Starting meetings with check-in questions is one of the most powerful tools for changing how we relate to each other. So why are check-in questions also the first new way of working that many managers want to cancel?

The check-in process is deceptively simple.You ask a question. Meeting attendees answer it, round-robin style. But *why* do we do this?

A check-in question is a ritual — a friendly, repeatable action that says, “Hey, we’re getting started.” 

A check-in question democratizes our meeting space: “This is a place where everyone can speak and be heard.”

A check-in question sets expectations: “We expect everyone to speak up and take part.” 

A check-in question humanizes the moment. “We care about what’s on each other’s minds.”

A check-in question focuses attention. “Let’s model the power of everyone thinking about the same thing at the same time.”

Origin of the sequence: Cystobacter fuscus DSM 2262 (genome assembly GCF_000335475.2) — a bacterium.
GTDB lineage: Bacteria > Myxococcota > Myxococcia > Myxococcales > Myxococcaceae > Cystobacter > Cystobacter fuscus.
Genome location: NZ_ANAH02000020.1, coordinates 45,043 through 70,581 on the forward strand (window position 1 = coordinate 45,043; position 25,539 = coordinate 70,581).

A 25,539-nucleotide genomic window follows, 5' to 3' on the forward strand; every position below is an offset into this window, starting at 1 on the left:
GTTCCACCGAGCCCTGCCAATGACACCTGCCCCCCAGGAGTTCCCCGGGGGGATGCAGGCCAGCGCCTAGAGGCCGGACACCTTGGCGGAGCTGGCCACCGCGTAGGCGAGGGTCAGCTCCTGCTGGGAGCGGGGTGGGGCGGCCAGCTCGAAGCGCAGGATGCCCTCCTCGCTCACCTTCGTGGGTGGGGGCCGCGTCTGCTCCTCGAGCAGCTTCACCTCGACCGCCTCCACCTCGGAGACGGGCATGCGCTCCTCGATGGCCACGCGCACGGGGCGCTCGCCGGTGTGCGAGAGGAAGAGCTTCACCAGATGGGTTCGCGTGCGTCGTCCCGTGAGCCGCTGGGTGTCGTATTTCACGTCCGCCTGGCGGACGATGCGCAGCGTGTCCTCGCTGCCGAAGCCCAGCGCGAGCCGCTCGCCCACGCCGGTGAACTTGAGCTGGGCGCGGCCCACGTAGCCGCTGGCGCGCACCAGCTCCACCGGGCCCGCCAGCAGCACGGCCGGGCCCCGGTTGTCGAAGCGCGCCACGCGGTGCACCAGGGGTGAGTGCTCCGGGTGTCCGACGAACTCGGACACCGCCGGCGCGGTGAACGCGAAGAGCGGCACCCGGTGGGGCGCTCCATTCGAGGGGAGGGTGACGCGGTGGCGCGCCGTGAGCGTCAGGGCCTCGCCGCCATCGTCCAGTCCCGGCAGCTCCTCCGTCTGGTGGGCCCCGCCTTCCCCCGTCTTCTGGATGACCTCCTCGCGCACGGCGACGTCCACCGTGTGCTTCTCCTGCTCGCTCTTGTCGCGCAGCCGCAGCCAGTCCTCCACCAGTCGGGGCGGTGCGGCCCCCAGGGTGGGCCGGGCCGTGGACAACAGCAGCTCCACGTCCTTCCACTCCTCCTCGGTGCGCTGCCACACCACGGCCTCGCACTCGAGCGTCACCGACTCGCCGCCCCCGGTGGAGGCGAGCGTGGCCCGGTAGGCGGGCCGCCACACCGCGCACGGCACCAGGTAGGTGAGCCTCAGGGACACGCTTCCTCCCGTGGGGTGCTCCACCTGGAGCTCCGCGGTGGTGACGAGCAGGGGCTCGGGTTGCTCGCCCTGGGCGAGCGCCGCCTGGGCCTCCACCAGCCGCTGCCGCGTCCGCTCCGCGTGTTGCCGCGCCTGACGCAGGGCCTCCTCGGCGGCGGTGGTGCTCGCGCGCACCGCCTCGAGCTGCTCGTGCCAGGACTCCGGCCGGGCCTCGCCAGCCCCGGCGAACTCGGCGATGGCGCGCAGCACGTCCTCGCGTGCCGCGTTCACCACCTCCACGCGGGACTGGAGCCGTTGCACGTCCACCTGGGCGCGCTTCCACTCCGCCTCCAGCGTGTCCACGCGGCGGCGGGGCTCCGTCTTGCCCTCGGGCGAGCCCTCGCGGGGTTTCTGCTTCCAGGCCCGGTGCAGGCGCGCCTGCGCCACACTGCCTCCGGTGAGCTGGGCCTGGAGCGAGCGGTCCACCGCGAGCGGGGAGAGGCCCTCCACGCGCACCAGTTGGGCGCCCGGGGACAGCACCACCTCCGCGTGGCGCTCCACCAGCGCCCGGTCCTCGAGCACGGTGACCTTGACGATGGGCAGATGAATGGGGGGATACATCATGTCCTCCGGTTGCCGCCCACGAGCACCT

Inevitably, though, someone will say, “This takes too much time! We should be working, not chatting! Enough with the check-in questions!”

People who want to cancel the check-in question forget: our work goes more smoothly when people feel present, acknowledged, and connected.

If time becomes an issue, we can ask questions prompting one-word answers (or, on Zoom, have people answer the question simultaneously in the chat).

But: do check-in. Once we feel more connected to each other, we’ll feel more connected to the work … and get more done.

Inspired by Dickie Bush’s atomic essay concept, I’ve committed to writing thirty short essays in thirty days. Cheer me on!

Photo by Mikel Parera on Unsplash

Mark McElroy: lives in Mississippi | is blogging again | is author of a dozen books | works as a professional storyteller | has a husband | is working on a novel | is an engaging public speaker | lost fifty pounds in 2017 | is a little obsessed with pizza.

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